Black Mass

by | Oct 16, 2015 | 0 comments

A Film That Despite a Slow First Half Reminds Us of the Old Gangster Greats

Some of the best films to have been made are gangster movies. Goodfellas, Casino, The Godfather, The Departed, and Once Upon a Time in America are all great examples. However, over the years the genre has died out, whether it is because of the complex storytelling it requires or simply the audience’s taste changing, there is no specific answer. I was ready to mourn the loss of the genre when an incredibly solid Black Mass came my way, and it exemplifies that the genre hasn’t exactly died out, but its hits have just become rare.

Black Mass is the story of the infamous Boston gangster Jimmy “Whitey” Bulger (Johnny Depp). The story takes place between 1975 and 1985 in which Bulger had his prime years of lawlessness. In those years he also was an “informant” for the FBI. The FBI officer John Connolly (Joel Edgerton) grew up in the same neighborhood (South Boston) as Bulger, and he was able to convince Bulger to form an “alliance” in which Bulger would supply information about other gangs to the FBI and in turn Bulger would be granted immunity. The film however escalates as Bulger abuses his immunity and breaks through every possible humane limit. This in turn is a conflict for officer Connolly since he promised to protect Bulger, but is also sworn to protect the people of Boston.

The film is incredibly solid; with an extremely smart script that pays homage to the great gangster films. However, while the film is very well crafted, the first half seems completely lost. In the first half of the film we are shown how ruthless Bulger is, but the storyline itself doesn’t seem to have a particular goal, and that leaves the audience simply absorbing little snippets of Bulger’s life, which, while informative, is not entertaining. Only in the second half, as the moral dilemmas of the characters escalate, does the film find strong footing.

The film is well directed by Scott Cooper (Crazy Heart, Out of the Furnace). In fact Cooper might have saved the first part of the film from being outright boring by giving it a great pace and a constant intensity. He also has an incredibly large cast, full of celebrities, which can be impossible to manage, but in the end he was able to distribute screen time very well so that no actor is left feeling thirsty.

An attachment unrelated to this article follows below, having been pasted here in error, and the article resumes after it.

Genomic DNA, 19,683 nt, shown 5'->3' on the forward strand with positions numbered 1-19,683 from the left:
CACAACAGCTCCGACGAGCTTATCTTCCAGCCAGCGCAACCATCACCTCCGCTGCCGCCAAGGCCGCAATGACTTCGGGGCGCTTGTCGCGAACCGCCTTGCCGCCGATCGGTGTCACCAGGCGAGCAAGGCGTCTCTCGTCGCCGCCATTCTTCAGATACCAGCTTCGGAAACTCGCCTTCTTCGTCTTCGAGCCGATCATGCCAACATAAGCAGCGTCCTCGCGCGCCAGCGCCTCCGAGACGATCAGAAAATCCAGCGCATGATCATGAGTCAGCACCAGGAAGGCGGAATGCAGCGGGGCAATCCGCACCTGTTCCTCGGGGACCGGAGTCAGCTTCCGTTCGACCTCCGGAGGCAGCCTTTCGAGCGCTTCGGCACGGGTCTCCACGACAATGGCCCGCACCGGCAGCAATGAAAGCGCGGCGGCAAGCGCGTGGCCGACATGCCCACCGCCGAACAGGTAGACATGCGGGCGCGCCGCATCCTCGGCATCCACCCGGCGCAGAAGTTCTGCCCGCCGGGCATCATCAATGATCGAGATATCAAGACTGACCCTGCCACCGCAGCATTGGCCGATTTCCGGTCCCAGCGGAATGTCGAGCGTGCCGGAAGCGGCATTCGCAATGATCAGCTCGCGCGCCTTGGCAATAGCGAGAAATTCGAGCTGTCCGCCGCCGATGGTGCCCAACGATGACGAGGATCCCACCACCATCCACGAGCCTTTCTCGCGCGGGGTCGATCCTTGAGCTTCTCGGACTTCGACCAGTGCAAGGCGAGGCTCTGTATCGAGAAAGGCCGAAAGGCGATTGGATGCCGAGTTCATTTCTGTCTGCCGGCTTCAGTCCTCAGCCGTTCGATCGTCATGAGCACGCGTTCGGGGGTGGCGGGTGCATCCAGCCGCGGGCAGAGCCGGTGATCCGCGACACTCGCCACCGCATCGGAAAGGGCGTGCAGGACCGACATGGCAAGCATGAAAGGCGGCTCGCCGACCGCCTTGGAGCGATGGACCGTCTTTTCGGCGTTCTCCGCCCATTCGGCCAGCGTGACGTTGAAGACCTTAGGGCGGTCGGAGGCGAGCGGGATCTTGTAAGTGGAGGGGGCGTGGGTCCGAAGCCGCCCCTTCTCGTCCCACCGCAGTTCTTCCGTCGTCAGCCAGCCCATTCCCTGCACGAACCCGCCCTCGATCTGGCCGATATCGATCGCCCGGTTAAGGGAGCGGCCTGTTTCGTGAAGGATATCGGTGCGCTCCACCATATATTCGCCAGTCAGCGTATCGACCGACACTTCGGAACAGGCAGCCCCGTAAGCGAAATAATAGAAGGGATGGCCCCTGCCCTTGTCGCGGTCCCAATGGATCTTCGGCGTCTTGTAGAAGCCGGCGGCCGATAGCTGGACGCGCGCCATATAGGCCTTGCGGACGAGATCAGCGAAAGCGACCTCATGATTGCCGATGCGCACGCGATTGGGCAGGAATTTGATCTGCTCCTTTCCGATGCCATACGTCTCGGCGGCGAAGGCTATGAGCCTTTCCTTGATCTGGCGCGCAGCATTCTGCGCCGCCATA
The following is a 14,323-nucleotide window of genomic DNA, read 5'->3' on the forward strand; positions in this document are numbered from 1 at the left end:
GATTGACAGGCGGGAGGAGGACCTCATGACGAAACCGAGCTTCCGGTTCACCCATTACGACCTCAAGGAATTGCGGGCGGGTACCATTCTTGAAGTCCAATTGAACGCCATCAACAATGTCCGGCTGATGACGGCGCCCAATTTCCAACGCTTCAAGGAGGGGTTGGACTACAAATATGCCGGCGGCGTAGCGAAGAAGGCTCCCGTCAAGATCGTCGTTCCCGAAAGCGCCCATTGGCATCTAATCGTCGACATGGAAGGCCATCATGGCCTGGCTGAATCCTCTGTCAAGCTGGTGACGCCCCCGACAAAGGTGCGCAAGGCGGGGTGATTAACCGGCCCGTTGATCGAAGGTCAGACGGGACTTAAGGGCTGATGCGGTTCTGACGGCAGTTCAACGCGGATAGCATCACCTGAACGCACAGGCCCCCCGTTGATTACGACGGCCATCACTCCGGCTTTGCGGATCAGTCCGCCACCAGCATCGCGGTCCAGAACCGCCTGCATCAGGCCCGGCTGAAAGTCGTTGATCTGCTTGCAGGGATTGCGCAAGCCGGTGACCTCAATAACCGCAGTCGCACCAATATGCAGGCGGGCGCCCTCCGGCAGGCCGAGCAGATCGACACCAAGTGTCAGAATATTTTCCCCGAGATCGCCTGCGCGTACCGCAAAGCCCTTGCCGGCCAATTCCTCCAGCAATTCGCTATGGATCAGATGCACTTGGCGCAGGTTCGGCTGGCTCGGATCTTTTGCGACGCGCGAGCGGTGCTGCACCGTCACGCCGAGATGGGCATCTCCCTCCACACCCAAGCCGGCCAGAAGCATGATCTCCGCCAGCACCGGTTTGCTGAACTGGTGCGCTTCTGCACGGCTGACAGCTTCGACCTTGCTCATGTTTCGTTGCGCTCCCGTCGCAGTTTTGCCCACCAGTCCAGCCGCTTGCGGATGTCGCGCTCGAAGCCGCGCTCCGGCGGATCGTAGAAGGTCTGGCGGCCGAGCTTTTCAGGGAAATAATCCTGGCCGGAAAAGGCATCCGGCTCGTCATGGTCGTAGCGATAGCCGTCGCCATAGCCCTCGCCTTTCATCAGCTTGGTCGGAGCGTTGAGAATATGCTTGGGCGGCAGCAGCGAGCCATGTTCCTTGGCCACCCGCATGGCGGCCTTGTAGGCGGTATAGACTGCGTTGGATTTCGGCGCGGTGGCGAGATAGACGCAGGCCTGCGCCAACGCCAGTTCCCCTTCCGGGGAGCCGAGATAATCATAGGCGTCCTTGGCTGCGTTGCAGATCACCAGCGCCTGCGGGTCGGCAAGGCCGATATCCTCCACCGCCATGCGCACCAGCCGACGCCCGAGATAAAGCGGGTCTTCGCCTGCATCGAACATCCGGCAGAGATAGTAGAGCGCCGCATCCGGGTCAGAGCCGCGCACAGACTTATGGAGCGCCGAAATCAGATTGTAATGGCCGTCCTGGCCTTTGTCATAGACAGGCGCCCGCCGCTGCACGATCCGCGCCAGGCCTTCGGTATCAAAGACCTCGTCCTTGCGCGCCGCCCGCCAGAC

The acting is amazing. It would be an understatement saying that Johnny Depp kills it (pun intended). During the entire film the audience doesn’t see an actor in Bulger’s role, they see “Whitey” Bulger. You’re only slapped back to reality when you see Depp’s name paired to Bulger’s in the credits. He absolutely morphs his voice and gestures, and looks so menacing that the audience almost doesn’t dare breathe when he is on screen. It may be one Depp’s best roles in years, if not the best. As for the supporting cast you have big names like Benedict Cumberbatch, who plays Bulger’s brother immersed in politics. Cumberbatch does a fine job at reining in and preventing himself from stealing the spotlight. You also have Dakota Johnson (Fifty Shades of Grey) who can now be taken seriously after a short but good portrayal as Bulger’s wife. She copes well with a small character that shows various extreme emotions in a relatively short lifespan. Then you also have small additions from the likes of Kevin Bacon, Adam Scott, Peter Sargaard, Juno Temple, Julianne Nicholson and Corey Stoll. But the most important grain of the supporting cast is Joel Edgerton. Edgerton is one of the best actors working in Hollywood today, he gets a great deal of supporting roles (Warrior, The Great Gatsby, Exodus: Gods and Kings), but despite that he always dominates all of his characters so that the audience is always left wanting more. He’s even tried his hand at directing and has received much critical appraise with his directorial debut The Gift, which came out this summer. In Black Mass he plays a cop who starts out pristine and correct and ends up dirty and spiteful. He handles the transition extremely well, so that it not only is unnoticeable from scene to scene, but in the long run it makes rational sense for his character.

In the end the film is a good one. The cast and directing is great, and the only drawback is the first half of the film, which seems lost and thus makes the film seem longer than it should be. However, just too see Johnny Depp and the great supporting cast is a reason enough.








What is your favorite gangster movie? Let me know in the comments section.

Our Newsletter


Submit a Comment

Your email address will not be published. Required fields are marked *

Share This